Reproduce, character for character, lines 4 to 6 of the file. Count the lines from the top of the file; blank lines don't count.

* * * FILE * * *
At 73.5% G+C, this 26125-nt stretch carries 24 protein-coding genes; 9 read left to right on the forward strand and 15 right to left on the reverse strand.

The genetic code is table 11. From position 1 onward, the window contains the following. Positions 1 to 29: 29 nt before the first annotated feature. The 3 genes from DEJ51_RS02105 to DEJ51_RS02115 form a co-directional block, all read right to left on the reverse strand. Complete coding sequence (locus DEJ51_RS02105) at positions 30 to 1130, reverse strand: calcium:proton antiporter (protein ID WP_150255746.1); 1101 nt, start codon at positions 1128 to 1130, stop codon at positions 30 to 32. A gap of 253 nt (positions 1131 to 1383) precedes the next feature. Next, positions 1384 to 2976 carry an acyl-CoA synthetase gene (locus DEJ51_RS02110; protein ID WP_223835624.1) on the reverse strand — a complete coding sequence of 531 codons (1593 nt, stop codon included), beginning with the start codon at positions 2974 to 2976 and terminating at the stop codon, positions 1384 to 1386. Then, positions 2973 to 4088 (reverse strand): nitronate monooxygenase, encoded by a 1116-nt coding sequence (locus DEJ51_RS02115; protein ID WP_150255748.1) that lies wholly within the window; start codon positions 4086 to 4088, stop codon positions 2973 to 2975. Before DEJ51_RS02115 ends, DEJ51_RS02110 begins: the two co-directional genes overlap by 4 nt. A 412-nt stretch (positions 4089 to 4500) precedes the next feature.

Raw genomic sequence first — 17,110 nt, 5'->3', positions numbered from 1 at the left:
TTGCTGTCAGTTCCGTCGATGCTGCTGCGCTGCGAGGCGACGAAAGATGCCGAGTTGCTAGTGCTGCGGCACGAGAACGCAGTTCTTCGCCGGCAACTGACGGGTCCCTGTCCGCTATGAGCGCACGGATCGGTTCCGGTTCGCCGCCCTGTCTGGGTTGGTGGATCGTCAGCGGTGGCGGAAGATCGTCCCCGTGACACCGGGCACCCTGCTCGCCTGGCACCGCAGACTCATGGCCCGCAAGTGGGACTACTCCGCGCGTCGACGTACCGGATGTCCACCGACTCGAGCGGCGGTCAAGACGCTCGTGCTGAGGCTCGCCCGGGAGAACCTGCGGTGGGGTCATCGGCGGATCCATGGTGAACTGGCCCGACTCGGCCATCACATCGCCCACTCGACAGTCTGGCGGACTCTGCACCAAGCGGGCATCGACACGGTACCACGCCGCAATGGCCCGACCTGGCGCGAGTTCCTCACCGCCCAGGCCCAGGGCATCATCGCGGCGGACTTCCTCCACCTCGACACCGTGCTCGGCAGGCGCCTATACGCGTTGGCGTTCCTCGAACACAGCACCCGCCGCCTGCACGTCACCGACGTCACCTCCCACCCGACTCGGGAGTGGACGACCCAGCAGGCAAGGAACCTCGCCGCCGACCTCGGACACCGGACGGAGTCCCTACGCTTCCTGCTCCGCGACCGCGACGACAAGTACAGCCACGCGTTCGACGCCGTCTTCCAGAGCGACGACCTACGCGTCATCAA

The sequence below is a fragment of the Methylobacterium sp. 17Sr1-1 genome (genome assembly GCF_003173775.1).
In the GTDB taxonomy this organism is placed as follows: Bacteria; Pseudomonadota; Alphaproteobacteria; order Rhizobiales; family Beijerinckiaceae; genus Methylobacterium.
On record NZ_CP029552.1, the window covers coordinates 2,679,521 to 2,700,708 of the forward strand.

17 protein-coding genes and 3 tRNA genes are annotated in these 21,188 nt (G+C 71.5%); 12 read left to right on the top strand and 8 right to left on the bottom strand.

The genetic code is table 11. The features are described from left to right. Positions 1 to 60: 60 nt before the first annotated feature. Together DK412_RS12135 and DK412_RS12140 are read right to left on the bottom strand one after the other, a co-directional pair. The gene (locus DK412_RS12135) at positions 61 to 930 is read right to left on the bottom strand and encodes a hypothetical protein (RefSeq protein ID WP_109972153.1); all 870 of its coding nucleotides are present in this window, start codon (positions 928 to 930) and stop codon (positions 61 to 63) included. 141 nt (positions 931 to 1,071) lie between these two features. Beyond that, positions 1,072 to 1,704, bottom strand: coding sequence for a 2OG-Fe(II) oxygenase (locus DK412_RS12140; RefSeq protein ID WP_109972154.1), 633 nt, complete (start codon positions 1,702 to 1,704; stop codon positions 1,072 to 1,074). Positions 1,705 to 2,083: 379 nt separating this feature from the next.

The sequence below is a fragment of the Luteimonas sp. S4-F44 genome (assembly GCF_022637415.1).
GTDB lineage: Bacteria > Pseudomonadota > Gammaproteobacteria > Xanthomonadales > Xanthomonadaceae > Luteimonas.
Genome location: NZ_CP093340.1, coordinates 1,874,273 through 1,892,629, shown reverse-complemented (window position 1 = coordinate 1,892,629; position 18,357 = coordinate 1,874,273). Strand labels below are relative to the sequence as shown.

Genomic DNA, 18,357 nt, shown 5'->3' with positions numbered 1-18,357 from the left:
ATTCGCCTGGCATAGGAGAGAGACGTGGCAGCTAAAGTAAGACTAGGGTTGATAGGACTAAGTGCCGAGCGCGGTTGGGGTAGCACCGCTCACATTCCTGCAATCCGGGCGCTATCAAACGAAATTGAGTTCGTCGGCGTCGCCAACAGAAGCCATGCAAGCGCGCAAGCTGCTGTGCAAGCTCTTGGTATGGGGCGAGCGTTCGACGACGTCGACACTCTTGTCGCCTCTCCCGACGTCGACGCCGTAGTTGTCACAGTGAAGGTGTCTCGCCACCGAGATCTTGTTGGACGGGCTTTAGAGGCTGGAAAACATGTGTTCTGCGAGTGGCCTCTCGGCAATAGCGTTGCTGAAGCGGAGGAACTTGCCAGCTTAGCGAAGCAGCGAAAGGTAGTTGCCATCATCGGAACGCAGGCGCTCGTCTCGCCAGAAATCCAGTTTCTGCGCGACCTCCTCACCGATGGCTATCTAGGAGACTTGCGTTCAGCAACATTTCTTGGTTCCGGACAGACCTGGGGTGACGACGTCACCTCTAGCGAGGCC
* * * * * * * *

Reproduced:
TTGCTGTCAGTTCCGTCGATGCTGCTGCGCTGCGAGGCGACGAAAGATGCCGAGTTGCTAGTGCTGCGGCACGAGAACGCAGTTCTTCGCCGGCAACTGACGGGTCCCTGTCCGCTATGAGCGCACGGATCGGTTCCGGTTCGCCGCCCTGTCTGGGTTGGTGGATCGTCAGCGGTGGCGGAAGATCGTCCCCGTGACACCGGGCACCCTGCTCGCCTGGCACCGCAGACTCATGGCCCGCAAGTGGGACTACTCCGCGCGTCGACGTACCGGATGTCCACCGACTCGAGCGGCGGTCAAGACGCTCGTGCTGAGGCTCGCCCGGGAGAACCTGCGGTGGGGTCATCGGCGGATCCATGGTGAACTGGCCCGACTCGGCCATCACATCGCCCACTCGACAGTCTGGCGGACTCTGCACCAAGCGGGCATCGACACGGTACCACGCCGCAATGGCCCGACCTGGCGCGAGTTCCTCACCGCCCAGGCCCAGGGCATCATCGCGGCGGACTTCCTCCACCTCGACACCGTGCTCGGCAGGCGCCTATACGCGTTGGCGTTCCTCGAACACAGCACCCGCCGCCTGCACGTCACCGACGTCACCTCCCACCCGACTCGGGAGTGGACGACCCAGCAGGCAAGGAACCTCGCCGCCGACCTCGGACACCGGACGGAGTCCCTACGCTTCCTGCTCCGCGACCGCGACGACAAGTACAGCCACGCGTTCGACGCCGTCTTCCAGAGCGACGACCTACGCGTCATCAA

The sequence below is a fragment of the Methylobacterium sp. 17Sr1-1 genome (genome assembly GCF_003173775.1).
In the GTDB taxonomy this organism is placed as follows: Bacteria; Pseudomonadota; Alphaproteobacteria; order Rhizobiales; family Beijerinckiaceae; genus Methylobacterium.